Whether infants are breast or bottle fed there are basic considerations when first introducing solids into their diets. The digestive tract is immature and unable to tolerate large, complex proteins.
1. Children should not be given any solids until 6 months of age. Waiting until the child has cut their first tooth is optimal to ensure that all digestive enzymes are present. Younger children will often grab food from their parents plate and appear as thought they are hungry. In such cases, it is often the child’s need for exploration that motivates this behavior. They are sometimes more interested in the texture than in consuming the food. This may also be a sign the child is not receiving adequate nourishment from formula or breast milk. According to Leo Galland, MD, if a child grasps for food with his palm, he is not ready for solids; if he grasps with his fingers, he may be ready. You can breast feed exclusively for at least one year without having your child suffer nutritionally.
2. Food should be introduced from the least allergenic to most. Allergenic foods include: dairy, wheat, eggs, peanuts, soy, corn, citrus, white potato, sugar, chocolate, cocoa, meats, and tomatoes. Wait at least one year, but preferably 2-3 years before introducing these foods. When and if they are introduced, use organic products and don‘t give them to your child every day.
3. Vegetables are generally added first. Good first veggie choices are pureed winter and summer squashes, sweet potatoes, green beans, peas, carrot, and avocado. Spinach, beets, and turnips should be avoided until 9 months. Fruits can be added one month later. Good fruits to start with are peeled and cooked apples, pears, peaches, plums, and apricots and melon.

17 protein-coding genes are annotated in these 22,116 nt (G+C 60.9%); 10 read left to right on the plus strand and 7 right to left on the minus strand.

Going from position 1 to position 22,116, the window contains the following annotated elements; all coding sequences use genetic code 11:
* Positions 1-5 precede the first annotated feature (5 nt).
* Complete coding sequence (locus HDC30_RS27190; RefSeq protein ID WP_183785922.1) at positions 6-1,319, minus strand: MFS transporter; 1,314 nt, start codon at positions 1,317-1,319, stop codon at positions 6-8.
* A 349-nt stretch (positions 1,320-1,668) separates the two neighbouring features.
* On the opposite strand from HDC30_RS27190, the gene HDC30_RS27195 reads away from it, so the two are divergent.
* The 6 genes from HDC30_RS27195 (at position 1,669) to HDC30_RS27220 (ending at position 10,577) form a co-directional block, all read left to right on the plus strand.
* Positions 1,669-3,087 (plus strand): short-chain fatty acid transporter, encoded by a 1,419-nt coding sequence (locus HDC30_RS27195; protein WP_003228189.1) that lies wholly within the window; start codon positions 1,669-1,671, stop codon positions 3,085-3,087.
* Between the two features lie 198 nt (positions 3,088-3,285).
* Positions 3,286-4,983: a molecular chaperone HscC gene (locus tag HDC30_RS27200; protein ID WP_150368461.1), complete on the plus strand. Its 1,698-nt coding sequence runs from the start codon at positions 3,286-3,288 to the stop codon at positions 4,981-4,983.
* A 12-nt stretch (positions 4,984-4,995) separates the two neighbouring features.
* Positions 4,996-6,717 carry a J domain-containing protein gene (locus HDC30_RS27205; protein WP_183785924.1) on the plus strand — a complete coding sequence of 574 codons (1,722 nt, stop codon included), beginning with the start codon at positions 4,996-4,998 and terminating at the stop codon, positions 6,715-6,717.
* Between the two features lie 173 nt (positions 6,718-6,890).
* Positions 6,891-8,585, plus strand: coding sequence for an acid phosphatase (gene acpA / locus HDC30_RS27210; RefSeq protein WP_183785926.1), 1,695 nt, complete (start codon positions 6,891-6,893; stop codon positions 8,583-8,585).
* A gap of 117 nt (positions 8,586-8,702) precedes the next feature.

4. Only one food is added to the diet at a time. Simple foods are preferred over complex mixtures. Wait one week before introducing a new food in order to observe any adverse reactions. Reactions can include: changes in behavior, sleeping or bowel habits, skin reactions, and respiratory problems.
5. Serve organic foods, or at least ones not grown with pesticides (chemical fertilizer is used), as pesticides are more concentrated in babies and children. If these are not available, buy produce grown in the US, as conventionally grown food in other countries can contain pesticides banned in the US. Pesticides contain chemicals that disrupt hormones in the body and can also be cancer causing.
6. Food should always be served at body temperature. Never microwave in plastic! Plastic also contains hormone disrupting chemicals that leach into the food when heated.
7. Canned, bottled or frozen fruit juices should be avoided. The simple carbohydrates content is too high. Fresh squeezed juices are preferable. Carrot juice can sometimes cause diarrhea in small children, therefore it should be rotated into the diet and diluted. Limit juice to no more than 3 ounces per day. Water should be the primary liquid given, with a splash of juice, perhaps to flavor it.
8. Once a food is established as safe, it is best not to serve it everyday. Rotate all foods in the early stages (and beyond) to prevent the onset of intolerances and /or allergies.
9. Infection, especially viral intestinal infection, often leads to a temporary intolerance to some foods. Stay clear of potential allergenic foods during and at least 2 weeks after the illness.
10. Iron-fortified brown rice, oat, or barley cereal are a good start (in this order).
11. At 10 months, add more protein rich foods. Good sources to start are almond butter, sesame seed butter (tahini), lentils, chickpeas, quinoa, amaranth, and millet Other beans can be added after 1 year. All necessary protein can be obtained by serving a variety of nuts, seeds, legumes, and grains.